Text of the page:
The possible combinations of plants, animals, ax, plow, people, and fire are many. What matters is that all compel a controlled disturbance, and the form that best matches human desires with ecological possibilities is burning. What matters too is that cultivation placed fire ecology even more strenuously into human hands. How fire would behave on Earth became more closely bonded to the will and whim of human life, to a widening gamut of politics, trade, scholarship, war, and legal conceptions of land ownership. None of these had touched natural fire or shaped its regimes. Ideas and institutions proved as significant as storms and cone serotiny. Even today, farming and herding remain the planet's primary cause of open burning.


Agriculture placed vastly more fuels at fire's disposal, but fire could not burn more than what nature could regrow. Limits remained. Nature still determined how much fuel was available. The cultivator could, within bounds, make and break biomass to fashion fuel, but could not evade the cycles of growth and decay that oversaw how much living biomass was available for converting into combustibles. Yet anthropogenic fire was only as powerful as the fuels that fed it. Close tending could smooth the cycles and tighten the links; it could push out the ecological perimeter of burning. Still, it could not breach it, or could do so only fleetingly and at serious costs. Humans could only hope to transcend this profound cycle if they could tap another source of combustibles.

With fossil biomass, they did precisely that. The combustion of coal, gas, and petroleum launched a new epoch in the Earth's fire history, the era of industrial fire--the Big Burn. Combustion now contains geologic time as well as geographic space. More fuel mass burns than before; probably more is burning now than at any time in the Earth's history. Fuel no longer limits combustion as it did. Fossil fuels abound, enough for centuries. The competition between lightning and torch for biomass continues, but both now face a combustion competitor for whom fuel is no longer limiting. Rather, the problem is one of sinks. Industrial fire burns without regard to ecological context. It burns day and night, winter and summer, through wet season and dry, in times of greenup and dormancy. It both ignores and overwhelms the traditional sinks for fire's by-products. The Earth is awash in its effluent, the pollution of combusted fossil biomass. The Big Burn has inspired a Big Dump. Above all, combustion competes for airshed. It may even perturb climate.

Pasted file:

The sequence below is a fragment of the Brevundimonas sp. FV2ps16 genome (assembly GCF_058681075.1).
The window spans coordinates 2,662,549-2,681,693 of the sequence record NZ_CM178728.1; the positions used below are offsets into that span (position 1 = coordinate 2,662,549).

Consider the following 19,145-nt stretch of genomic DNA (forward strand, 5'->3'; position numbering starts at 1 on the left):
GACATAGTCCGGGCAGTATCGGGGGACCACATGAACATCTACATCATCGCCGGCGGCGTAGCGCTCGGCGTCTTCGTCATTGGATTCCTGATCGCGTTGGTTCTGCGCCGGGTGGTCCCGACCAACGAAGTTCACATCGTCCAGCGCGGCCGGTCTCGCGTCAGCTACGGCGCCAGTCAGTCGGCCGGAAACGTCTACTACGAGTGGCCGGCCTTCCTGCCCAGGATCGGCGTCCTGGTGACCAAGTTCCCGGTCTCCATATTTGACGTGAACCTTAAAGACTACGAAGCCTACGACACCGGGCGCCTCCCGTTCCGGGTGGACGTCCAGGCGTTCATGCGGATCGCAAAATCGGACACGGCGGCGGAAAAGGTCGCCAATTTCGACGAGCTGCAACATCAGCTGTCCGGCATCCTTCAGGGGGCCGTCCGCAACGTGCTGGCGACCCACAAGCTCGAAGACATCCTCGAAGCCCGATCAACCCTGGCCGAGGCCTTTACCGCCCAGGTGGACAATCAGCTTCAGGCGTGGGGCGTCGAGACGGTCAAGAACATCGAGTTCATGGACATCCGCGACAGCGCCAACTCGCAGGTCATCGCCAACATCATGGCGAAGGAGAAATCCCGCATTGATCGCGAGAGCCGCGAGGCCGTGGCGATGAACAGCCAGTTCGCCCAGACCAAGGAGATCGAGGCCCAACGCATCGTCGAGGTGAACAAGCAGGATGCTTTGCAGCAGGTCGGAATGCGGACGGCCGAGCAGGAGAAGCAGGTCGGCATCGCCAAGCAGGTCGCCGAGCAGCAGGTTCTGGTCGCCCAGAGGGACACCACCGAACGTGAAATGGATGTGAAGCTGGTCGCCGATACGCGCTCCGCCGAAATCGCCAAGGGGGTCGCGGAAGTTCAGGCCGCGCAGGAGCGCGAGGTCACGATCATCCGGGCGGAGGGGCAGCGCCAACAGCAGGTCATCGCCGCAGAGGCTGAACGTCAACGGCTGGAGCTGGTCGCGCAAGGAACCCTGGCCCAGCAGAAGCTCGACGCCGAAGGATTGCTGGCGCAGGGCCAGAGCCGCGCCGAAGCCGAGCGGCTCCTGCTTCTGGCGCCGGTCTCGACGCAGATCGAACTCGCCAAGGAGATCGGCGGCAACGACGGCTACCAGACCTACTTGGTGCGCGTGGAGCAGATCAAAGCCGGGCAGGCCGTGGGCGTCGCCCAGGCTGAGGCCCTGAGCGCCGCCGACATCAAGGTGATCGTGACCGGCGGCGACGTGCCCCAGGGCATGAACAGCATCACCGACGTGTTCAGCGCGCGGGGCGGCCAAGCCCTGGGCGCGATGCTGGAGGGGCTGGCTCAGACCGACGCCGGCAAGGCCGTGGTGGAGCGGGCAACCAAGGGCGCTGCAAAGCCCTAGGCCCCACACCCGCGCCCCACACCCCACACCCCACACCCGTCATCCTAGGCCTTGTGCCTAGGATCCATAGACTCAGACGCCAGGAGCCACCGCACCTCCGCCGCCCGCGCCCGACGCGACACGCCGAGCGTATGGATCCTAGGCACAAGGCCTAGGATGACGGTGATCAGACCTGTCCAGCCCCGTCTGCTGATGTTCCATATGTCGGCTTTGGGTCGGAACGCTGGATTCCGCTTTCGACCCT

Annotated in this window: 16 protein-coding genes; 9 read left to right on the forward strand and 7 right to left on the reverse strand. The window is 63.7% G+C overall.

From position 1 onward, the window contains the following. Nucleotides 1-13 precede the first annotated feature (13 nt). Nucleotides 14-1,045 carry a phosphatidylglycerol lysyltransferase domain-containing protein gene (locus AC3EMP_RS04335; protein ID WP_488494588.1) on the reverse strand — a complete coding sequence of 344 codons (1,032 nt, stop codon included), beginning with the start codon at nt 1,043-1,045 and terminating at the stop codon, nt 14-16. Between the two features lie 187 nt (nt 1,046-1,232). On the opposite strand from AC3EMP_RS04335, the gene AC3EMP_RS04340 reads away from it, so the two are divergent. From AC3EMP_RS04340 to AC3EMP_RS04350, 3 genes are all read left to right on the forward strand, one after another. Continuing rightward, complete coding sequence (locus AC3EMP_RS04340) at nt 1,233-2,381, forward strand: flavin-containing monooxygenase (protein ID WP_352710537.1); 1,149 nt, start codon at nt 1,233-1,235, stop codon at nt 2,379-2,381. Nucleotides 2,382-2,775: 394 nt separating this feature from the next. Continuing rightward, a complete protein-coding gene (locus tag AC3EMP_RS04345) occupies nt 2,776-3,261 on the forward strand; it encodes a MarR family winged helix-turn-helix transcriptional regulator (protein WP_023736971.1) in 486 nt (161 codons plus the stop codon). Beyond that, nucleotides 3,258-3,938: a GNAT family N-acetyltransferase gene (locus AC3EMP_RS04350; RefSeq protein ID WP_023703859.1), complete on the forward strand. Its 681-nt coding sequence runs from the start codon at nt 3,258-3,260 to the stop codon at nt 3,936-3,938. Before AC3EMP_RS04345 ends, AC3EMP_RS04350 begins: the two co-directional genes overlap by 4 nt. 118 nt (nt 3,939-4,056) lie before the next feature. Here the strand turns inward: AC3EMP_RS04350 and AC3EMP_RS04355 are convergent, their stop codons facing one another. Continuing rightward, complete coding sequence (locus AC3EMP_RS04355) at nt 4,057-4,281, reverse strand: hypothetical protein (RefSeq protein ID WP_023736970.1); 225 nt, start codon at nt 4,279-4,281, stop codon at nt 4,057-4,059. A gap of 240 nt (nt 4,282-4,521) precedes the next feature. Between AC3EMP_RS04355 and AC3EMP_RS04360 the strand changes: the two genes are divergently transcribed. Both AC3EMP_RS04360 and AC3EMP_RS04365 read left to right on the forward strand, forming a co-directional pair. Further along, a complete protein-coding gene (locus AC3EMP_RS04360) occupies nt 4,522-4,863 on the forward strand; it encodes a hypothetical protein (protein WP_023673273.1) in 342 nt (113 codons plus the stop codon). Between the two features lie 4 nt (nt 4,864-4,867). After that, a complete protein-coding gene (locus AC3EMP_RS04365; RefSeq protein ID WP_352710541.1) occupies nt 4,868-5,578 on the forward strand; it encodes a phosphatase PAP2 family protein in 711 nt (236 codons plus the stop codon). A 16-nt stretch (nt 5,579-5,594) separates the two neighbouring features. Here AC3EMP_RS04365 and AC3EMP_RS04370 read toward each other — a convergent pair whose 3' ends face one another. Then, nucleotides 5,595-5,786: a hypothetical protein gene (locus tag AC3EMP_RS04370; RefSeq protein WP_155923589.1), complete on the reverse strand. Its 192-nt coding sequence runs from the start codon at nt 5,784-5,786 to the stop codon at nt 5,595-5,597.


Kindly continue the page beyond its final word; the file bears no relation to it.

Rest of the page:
The competition takes more direct forms as well. In particular, industrial combustion has aggressively shouldered aside many older pyrotechnologies. Fire had early on bonded with toolmaking and proved as mandatory for technology as it had for manipulating landscapes. If the tended hearth was the core around which a domesticated life and landscape evolved, so cooking served as the model for chemistry. People were able to cook rock for glass, ceramics, metals, lime. They cooked the woods, not only by slashing and burning, but by converting them to potash, tar, pitch, and charcoal. Moreover, technology fed on itself, each tool improving others, mutually refining fuel and flame.

It was in the realm of domestic burning and prime movers that industrial combustion quickly replaced open fire. Steam engines and furnaces could strip a landscape of its fuels; they demanded a deeper, vaster source, which only the geologic past could supply. Yet coal and oil could only be burned meaningfully in specially constructed chambers. And, increasingly, humans sought to control the third leg of fire's triangle, air, as they previously had spark and fuel. Natural gas and controlled airstreams, as well as electricity from combustion-powered dynamos, swept candles, hearths, and wood-fired stoves aside. A mechanical fauna powered by fast internal combustion replaced a fauna of draft animals that had relied on their own slow combustion that, in turn, depended on the grown fuels of the field. In their built environment, industrial societies have all but extinguished open flame.